Shostakovich's magnificent cycle of string quartets has received an exceptionally diverse reception. Soviet commentaries are filled with rhetoric describing the quartets as chapters in the life of the ‘positive hero’ of Socialist Realist narratives, and writers in both Russia and the West have heard them as vivid narratives, whether confessional autobiography or chronicles of the composer's times. The quartets have also been interpreted as examining major ethical and philosophical issues, including war, death, love, the conflict of forces of good and evil, the nature of subjectivity, the power of creativity and the place of the individual – in particular the artist – in society. This chapter will examine some of the musical features – especially Shostakovich's dialogues with musical traditions both Russian and Western – that have provoked such vivid responses.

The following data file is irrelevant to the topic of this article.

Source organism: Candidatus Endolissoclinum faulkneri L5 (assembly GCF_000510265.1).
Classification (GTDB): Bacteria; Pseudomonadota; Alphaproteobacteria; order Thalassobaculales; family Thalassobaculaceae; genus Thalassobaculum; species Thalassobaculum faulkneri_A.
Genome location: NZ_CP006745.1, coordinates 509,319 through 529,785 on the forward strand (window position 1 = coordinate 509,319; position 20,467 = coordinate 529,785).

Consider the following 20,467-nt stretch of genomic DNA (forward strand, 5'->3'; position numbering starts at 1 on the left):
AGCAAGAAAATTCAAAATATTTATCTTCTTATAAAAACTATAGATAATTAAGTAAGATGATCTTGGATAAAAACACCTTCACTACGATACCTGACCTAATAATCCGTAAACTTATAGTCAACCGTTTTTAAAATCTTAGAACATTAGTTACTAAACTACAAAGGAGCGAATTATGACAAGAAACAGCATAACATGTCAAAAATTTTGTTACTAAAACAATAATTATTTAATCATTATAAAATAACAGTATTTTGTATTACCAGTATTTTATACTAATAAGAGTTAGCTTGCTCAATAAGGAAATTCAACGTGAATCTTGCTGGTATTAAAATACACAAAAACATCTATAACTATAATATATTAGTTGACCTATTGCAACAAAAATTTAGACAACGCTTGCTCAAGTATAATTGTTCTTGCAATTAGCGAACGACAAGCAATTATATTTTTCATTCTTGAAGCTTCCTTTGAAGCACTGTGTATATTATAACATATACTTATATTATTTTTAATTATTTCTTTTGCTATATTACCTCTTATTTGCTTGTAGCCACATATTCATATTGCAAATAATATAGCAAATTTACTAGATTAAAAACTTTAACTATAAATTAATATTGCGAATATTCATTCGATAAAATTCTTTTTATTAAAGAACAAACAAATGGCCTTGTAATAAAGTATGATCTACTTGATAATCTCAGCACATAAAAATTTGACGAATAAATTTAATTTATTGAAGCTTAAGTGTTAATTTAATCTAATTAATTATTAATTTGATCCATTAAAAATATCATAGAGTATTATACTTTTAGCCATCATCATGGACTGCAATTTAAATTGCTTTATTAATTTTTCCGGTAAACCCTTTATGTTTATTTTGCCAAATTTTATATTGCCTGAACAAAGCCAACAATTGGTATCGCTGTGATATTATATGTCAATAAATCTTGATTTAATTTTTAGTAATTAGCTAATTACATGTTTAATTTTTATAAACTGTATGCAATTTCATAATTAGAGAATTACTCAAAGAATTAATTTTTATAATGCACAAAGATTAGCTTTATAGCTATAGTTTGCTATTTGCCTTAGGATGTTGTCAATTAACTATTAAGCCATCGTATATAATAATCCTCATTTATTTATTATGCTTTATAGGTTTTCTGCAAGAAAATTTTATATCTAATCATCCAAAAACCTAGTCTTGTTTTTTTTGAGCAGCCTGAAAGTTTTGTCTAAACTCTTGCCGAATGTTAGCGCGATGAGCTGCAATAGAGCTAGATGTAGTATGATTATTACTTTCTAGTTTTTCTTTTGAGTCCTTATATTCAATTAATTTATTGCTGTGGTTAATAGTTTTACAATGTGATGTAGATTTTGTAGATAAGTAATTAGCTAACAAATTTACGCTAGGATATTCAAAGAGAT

Among the most notable of these dialogues is with traditional forms. Non-resolving recapitulations and withholding of harmonic closure are characteristic of Shostakovich's quartets, creating a rhetoric of disintegration, as opposed to the fulfilment characteristic of eighteenth-century formal archetypes. Such strategies are, of course, far from unique to Shostakovich or, within his oeuvre, to his quartets. But they appear here in exceptionally salient and potent guises.